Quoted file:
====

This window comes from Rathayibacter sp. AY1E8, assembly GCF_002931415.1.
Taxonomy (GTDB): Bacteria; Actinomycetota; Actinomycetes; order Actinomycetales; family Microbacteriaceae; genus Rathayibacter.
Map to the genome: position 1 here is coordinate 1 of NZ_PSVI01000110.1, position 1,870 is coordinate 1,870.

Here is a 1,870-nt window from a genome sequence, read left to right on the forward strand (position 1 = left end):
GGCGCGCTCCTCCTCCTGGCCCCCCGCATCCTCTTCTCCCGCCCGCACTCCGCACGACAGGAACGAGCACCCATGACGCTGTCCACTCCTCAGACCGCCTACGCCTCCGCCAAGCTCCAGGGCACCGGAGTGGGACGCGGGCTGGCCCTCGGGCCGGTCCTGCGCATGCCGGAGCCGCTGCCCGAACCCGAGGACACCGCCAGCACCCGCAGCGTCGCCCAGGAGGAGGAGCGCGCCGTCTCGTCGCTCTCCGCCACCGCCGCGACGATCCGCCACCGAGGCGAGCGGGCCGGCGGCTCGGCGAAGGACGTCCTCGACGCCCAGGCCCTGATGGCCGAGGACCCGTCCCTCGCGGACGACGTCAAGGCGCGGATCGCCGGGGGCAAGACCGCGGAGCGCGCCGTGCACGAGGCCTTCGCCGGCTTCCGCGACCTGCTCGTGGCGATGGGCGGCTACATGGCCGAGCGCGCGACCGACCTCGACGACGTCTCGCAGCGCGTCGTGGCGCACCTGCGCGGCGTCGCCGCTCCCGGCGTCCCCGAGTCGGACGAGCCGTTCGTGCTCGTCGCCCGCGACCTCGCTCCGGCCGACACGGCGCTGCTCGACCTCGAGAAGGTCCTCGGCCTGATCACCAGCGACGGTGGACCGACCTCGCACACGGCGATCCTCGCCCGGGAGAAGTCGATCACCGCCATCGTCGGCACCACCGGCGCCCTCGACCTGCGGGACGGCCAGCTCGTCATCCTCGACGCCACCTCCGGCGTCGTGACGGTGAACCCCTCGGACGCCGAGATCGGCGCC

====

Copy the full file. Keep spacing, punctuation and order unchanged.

This window comes from Rathayibacter sp. AY1E8, assembly GCF_002931415.1.
Taxonomy (GTDB): Bacteria; Actinomycetota; Actinomycetes; order Actinomycetales; family Microbacteriaceae; genus Rathayibacter.
Map to the genome: position 1 here is coordinate 1 of NZ_PSVI01000110.1, position 1,870 is coordinate 1,870.

Here is a 1,870-nt window from a genome sequence, read left to right on the forward strand (position 1 = left end):
GGCGCGCTCCTCCTCCTGGCCCCCCGCATCCTCTTCTCCCGCCCGCACTCCGCACGACAGGAACGAGCACCCATGACGCTGTCCACTCCTCAGACCGCCTACGCCTCCGCCAAGCTCCAGGGCACCGGAGTGGGACGCGGGCTGGCCCTCGGGCCGGTCCTGCGCATGCCGGAGCCGCTGCCCGAACCCGAGGACACCGCCAGCACCCGCAGCGTCGCCCAGGAGGAGGAGCGCGCCGTCTCGTCGCTCTCCGCCACCGCCGCGACGATCCGCCACCGAGGCGAGCGGGCCGGCGGCTCGGCGAAGGACGTCCTCGACGCCCAGGCCCTGATGGCCGAGGACCCGTCCCTCGCGGACGACGTCAAGGCGCGGATCGCCGGGGGCAAGACCGCGGAGCGCGCCGTGCACGAGGCCTTCGCCGGCTTCCGCGACCTGCTCGTGGCGATGGGCGGCTACATGGCCGAGCGCGCGACCGACCTCGACGACGTCTCGCAGCGCGTCGTGGCGCACCTGCGCGGCGTCGCCGCTCCCGGCGTCCCCGAGTCGGACGAGCCGTTCGTGCTCGTCGCCCGCGACCTCGCTCCGGCCGACACGGCGCTGCTCGACCTCGAGAAGGTCCTCGGCCTGATCACCAGCGACGGTGGACCGACCTCGCACACGGCGATCCTCGCCCGGGAGAAGTCGATCACCGCCATCGTCGGCACCACCGGCGCCCTCGACCTGCGGGACGGCCAGCTCGTCATCCTCGACGCCACCTCCGGCGTCGTGACGGTGAACCCCTCGGACGCCGAGATCGGCGCC